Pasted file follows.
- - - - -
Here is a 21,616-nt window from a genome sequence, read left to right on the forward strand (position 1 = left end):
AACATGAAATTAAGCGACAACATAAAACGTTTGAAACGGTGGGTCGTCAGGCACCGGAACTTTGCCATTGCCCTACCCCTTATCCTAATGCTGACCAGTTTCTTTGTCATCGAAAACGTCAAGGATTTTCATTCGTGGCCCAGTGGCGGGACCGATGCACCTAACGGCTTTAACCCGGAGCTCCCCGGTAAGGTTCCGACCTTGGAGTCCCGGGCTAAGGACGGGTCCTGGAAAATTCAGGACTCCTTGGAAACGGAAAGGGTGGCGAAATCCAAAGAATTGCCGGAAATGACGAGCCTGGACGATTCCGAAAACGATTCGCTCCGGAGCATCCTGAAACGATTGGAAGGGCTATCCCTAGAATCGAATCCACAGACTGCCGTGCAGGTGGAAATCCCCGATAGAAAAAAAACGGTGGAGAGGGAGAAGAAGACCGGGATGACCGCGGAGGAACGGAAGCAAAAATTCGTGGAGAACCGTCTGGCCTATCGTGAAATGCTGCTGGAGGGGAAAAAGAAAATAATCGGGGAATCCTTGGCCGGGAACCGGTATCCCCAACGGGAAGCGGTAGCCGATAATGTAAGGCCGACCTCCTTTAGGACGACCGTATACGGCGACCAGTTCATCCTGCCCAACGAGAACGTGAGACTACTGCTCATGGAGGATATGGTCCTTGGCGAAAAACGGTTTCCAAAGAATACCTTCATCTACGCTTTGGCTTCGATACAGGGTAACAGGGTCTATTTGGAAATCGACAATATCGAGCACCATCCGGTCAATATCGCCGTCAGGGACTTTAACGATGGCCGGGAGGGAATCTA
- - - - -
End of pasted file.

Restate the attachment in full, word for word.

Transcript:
Here is a 21,616-nt window from a genome sequence, read left to right on the forward strand (position 1 = left end):
AACATGAAATTAAGCGACAACATAAAACGTTTGAAACGGTGGGTCGTCAGGCACCGGAACTTTGCCATTGCCCTACCCCTTATCCTAATGCTGACCAGTTTCTTTGTCATCGAAAACGTCAAGGATTTTCATTCGTGGCCCAGTGGCGGGACCGATGCACCTAACGGCTTTAACCCGGAGCTCCCCGGTAAGGTTCCGACCTTGGAGTCCCGGGCTAAGGACGGGTCCTGGAAAATTCAGGACTCCTTGGAAACGGAAAGGGTGGCGAAATCCAAAGAATTGCCGGAAATGACGAGCCTGGACGATTCCGAAAACGATTCGCTCCGGAGCATCCTGAAACGATTGGAAGGGCTATCCCTAGAATCGAATCCACAGACTGCCGTGCAGGTGGAAATCCCCGATAGAAAAAAAACGGTGGAGAGGGAGAAGAAGACCGGGATGACCGCGGAGGAACGGAAGCAAAAATTCGTGGAGAACCGTCTGGCCTATCGTGAAATGCTGCTGGAGGGGAAAAAGAAAATAATCGGGGAATCCTTGGCCGGGAACCGGTATCCCCAACGGGAAGCGGTAGCCGATAATGTAAGGCCGACCTCCTTTAGGACGACCGTATACGGCGACCAGTTCATCCTGCCCAACGAGAACGTGAGACTACTGCTCATGGAGGATATGGTCCTTGGCGAAAAACGGTTTCCAAAGAATACCTTCATCTACGCTTTGGCTTCGATACAGGGTAACAGGGTCTATTTGGAAATCGACAATATCGAGCACCATCCGGTCAATATCGCCGTCAGGGACTTTAACGATGGCCGGGAGGGAATCTA